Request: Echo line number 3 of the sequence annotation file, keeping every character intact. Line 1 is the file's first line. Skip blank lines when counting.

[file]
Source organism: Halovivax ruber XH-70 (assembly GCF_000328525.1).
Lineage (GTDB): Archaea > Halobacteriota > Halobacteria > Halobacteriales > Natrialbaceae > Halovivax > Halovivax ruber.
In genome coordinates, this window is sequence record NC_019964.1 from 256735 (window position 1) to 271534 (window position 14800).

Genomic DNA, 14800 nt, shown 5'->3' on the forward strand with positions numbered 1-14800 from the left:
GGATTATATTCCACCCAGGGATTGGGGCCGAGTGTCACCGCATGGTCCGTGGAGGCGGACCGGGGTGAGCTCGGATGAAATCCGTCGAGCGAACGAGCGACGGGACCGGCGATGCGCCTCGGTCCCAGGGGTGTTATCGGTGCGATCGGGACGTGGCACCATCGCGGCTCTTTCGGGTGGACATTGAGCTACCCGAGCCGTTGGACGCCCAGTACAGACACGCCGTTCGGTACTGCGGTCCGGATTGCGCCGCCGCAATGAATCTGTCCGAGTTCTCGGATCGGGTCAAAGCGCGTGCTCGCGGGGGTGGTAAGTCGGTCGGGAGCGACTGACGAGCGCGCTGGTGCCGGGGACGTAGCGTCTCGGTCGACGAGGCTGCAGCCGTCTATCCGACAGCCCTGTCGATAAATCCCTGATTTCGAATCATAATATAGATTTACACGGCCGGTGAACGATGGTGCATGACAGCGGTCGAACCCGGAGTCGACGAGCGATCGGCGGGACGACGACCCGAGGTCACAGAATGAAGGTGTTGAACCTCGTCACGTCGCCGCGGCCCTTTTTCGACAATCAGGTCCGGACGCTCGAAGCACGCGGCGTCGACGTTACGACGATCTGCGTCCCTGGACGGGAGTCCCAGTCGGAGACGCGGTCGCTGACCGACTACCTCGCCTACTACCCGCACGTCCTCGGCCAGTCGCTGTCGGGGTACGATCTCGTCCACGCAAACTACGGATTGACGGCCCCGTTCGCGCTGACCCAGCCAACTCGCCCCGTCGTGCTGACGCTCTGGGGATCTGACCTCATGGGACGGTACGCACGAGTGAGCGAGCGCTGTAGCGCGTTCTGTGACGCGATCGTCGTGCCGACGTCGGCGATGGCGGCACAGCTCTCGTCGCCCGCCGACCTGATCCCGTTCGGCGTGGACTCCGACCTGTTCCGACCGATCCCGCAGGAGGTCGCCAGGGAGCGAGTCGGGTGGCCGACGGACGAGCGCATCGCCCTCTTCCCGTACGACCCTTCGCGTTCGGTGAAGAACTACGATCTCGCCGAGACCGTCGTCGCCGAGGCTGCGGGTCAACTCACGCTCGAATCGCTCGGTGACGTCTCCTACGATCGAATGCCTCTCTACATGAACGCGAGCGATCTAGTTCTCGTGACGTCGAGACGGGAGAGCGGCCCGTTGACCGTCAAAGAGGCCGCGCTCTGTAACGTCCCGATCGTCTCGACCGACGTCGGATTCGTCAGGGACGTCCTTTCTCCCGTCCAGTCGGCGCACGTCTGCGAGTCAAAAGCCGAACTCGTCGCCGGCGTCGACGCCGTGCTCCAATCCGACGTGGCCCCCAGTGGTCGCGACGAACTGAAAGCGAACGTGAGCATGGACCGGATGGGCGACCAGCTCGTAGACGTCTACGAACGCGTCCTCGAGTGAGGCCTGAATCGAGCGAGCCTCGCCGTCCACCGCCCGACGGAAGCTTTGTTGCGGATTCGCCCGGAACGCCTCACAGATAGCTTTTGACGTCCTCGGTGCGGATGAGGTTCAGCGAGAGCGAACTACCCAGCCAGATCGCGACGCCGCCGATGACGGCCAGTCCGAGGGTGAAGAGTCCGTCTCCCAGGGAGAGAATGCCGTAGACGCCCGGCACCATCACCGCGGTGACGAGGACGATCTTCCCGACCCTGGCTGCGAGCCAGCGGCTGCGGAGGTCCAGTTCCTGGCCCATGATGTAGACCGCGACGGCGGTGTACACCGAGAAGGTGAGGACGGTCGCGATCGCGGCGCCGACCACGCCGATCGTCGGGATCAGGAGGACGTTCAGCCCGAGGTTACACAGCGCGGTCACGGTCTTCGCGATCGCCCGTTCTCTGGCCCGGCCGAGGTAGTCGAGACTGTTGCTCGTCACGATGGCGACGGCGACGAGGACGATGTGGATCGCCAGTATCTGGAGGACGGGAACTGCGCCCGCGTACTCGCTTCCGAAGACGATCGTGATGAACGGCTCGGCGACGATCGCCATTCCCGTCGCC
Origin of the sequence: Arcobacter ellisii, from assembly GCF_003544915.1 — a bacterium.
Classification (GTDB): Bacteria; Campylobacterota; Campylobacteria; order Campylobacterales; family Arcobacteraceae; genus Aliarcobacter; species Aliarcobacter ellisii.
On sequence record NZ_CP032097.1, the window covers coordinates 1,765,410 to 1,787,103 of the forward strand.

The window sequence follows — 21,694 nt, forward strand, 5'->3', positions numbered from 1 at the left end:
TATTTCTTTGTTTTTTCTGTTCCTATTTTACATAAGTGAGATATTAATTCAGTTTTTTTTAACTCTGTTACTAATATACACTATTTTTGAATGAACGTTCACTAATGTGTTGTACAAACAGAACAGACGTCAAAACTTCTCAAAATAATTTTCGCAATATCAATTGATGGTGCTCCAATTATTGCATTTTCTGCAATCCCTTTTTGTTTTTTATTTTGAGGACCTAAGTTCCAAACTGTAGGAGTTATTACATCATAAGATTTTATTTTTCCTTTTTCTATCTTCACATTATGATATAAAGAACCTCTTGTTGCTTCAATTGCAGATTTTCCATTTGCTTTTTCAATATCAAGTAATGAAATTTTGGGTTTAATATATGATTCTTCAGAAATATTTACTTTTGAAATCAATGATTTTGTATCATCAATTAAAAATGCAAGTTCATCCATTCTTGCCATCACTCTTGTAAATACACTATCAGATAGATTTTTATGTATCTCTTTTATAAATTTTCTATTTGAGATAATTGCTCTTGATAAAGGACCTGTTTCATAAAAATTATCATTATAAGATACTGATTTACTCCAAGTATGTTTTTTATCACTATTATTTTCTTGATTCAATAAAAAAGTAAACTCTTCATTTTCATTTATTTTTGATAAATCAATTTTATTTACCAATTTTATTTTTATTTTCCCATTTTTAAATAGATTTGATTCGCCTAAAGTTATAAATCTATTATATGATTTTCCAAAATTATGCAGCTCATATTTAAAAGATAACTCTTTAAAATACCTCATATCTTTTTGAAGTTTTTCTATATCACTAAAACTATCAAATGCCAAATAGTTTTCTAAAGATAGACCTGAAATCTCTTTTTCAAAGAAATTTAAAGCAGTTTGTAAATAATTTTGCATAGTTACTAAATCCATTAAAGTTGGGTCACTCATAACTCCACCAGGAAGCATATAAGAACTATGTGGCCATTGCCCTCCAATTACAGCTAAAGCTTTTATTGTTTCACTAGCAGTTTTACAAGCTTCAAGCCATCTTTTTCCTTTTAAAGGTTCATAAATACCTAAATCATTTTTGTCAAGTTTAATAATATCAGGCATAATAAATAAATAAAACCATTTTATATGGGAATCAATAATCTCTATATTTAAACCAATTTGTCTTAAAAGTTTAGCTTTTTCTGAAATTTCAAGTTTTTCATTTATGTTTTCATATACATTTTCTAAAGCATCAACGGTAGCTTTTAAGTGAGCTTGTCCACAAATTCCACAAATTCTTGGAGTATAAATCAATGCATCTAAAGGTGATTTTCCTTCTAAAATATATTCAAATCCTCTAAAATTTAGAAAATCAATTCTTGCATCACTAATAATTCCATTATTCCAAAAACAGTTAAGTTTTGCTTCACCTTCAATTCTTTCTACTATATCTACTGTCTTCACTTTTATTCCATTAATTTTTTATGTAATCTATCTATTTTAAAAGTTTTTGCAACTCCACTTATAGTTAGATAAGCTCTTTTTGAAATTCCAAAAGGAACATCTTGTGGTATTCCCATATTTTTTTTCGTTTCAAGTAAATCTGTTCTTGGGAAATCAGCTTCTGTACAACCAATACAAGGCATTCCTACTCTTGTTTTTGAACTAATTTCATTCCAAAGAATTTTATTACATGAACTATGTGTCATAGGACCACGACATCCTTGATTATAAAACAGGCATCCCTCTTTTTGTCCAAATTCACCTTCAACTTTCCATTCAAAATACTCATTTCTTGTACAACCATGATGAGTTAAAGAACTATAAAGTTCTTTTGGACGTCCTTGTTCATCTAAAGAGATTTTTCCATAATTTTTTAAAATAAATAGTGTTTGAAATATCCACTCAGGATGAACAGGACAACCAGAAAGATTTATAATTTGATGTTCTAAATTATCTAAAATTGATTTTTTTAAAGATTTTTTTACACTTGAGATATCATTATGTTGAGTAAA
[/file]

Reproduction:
In genome coordinates, this window is sequence record NC_019964.1 from 256735 (window position 1) to 271534 (window position 14800).